Amelia stands beside a highway in the Australian desert, alone except for her dog and the occasional road train that speeds past her raised thumb.
After her mother’s funeral, Amelia was confronted by Zach and reminded of the relationship they had when she was a teenager. She feels complicit and remains unable to process what happened. So she ran. Her best friend, Sid, is Zach’s cousin and the one person in the world she can depend upon.
But, of course, the road isn’t safe either. Amelia is looking for generosity or human connection in the drivers she finds lifts with, and she does receive that. But she is also let down.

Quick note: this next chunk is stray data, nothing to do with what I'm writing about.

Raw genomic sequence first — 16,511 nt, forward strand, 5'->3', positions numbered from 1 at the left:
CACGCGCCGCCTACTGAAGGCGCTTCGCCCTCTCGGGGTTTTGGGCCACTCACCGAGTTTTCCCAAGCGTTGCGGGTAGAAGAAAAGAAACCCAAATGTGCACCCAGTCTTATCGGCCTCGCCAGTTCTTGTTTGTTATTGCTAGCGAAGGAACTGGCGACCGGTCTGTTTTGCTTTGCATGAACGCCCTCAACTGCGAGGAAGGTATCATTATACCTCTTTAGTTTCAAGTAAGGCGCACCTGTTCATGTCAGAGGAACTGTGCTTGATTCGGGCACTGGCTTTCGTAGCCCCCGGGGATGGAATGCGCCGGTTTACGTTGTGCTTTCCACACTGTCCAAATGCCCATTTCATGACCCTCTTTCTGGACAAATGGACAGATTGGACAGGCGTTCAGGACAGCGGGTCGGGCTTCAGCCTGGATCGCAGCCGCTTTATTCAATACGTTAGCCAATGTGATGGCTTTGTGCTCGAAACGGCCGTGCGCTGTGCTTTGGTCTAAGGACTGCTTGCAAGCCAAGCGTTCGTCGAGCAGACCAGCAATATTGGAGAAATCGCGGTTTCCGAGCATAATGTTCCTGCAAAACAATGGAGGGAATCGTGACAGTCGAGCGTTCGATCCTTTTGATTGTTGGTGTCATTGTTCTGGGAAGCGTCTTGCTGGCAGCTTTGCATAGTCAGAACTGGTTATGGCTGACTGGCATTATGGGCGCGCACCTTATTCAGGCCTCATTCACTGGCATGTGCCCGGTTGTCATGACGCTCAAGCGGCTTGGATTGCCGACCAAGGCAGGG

Hitch is a raw exploration of consent and its ambiguities, personal agency and the choices we make. It’s the story of twenty-something Amelia and her dog Lucy hitchhiking from one end of the country to the other, trying to outrun grief and trauma, and moving ever closer to the things she longs to escape.
Kathryn Hind, winner of the inaugural Penguin Literary Prize, writes with acuity, empathy and wisdom. She is a shining new light on the Australian literary scene.